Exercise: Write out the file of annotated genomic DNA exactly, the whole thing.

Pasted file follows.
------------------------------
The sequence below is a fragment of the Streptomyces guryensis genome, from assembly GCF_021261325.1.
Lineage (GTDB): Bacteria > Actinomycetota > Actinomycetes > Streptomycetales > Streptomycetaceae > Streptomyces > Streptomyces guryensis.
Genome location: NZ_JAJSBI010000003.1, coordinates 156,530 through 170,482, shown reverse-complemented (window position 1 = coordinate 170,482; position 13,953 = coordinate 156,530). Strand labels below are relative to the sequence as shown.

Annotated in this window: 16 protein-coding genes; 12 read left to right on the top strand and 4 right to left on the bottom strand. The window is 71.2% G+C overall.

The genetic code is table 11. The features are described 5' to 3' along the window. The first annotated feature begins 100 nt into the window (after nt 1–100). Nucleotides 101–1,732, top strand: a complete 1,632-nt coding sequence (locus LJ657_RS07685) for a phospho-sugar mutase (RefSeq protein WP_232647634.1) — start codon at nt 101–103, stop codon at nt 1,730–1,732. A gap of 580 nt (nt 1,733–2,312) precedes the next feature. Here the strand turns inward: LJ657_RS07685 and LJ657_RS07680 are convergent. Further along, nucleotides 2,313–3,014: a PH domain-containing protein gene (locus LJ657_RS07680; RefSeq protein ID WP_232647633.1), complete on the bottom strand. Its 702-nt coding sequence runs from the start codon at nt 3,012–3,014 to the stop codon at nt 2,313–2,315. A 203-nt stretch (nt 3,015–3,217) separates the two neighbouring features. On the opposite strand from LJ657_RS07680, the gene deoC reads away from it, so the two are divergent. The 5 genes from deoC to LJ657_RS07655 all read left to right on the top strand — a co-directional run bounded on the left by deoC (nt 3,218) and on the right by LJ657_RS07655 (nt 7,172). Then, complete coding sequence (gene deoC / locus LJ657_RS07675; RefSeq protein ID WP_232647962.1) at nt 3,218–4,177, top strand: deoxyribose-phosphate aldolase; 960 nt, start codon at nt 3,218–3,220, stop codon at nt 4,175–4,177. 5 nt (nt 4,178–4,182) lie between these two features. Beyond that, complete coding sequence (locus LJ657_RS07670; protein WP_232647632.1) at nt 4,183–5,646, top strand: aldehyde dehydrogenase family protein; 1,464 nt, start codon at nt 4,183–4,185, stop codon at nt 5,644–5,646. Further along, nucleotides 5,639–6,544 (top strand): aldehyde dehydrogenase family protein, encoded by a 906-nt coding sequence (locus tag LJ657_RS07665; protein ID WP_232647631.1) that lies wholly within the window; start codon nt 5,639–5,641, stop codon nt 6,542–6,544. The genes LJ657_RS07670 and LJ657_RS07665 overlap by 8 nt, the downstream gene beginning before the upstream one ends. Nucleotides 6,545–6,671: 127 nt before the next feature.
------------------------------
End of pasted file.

The sequence below is a fragment of the Streptomyces guryensis genome, from assembly GCF_021261325.1.
Lineage (GTDB): Bacteria > Actinomycetota > Actinomycetes > Streptomycetales > Streptomycetaceae > Streptomyces > Streptomyces guryensis.
Genome location: NZ_JAJSBI010000003.1, coordinates 156,530 through 170,482, shown reverse-complemented (window position 1 = coordinate 170,482; position 13,953 = coordinate 156,530). Strand labels below are relative to the sequence as shown.

Annotated in this window: 16 protein-coding genes; 12 read left to right on the top strand and 4 right to left on the bottom strand. The window is 71.2% G+C overall.

The genetic code is table 11. The features are described 5' to 3' along the window. The first annotated feature begins 100 nt into the window (after nt 1–100). Nucleotides 101–1,732, top strand: a complete 1,632-nt coding sequence (locus LJ657_RS07685) for a phospho-sugar mutase (RefSeq protein WP_232647634.1) — start codon at nt 101–103, stop codon at nt 1,730–1,732. A gap of 580 nt (nt 1,733–2,312) precedes the next feature. Here the strand turns inward: LJ657_RS07685 and LJ657_RS07680 are convergent. Further along, nucleotides 2,313–3,014: a PH domain-containing protein gene (locus LJ657_RS07680; RefSeq protein ID WP_232647633.1), complete on the bottom strand. Its 702-nt coding sequence runs from the start codon at nt 3,012–3,014 to the stop codon at nt 2,313–2,315. A 203-nt stretch (nt 3,015–3,217) separates the two neighbouring features. On the opposite strand from LJ657_RS07680, the gene deoC reads away from it, so the two are divergent. The 5 genes from deoC to LJ657_RS07655 all read left to right on the top strand — a co-directional run bounded on the left by deoC (nt 3,218) and on the right by LJ657_RS07655 (nt 7,172). Then, complete coding sequence (gene deoC / locus LJ657_RS07675; RefSeq protein ID WP_232647962.1) at nt 3,218–4,177, top strand: deoxyribose-phosphate aldolase; 960 nt, start codon at nt 3,218–3,220, stop codon at nt 4,175–4,177. 5 nt (nt 4,178–4,182) lie between these two features. Beyond that, complete coding sequence (locus LJ657_RS07670; protein WP_232647632.1) at nt 4,183–5,646, top strand: aldehyde dehydrogenase family protein; 1,464 nt, start codon at nt 4,183–4,185, stop codon at nt 5,644–5,646. Further along, nucleotides 5,639–6,544 (top strand): aldehyde dehydrogenase family protein, encoded by a 906-nt coding sequence (locus tag LJ657_RS07665; protein ID WP_232647631.1) that lies wholly within the window; start codon nt 5,639–5,641, stop codon nt 6,542–6,544. The genes LJ657_RS07670 and LJ657_RS07665 overlap by 8 nt, the downstream gene beginning before the upstream one ends. Nucleotides 6,545–6,671: 127 nt before the next feature.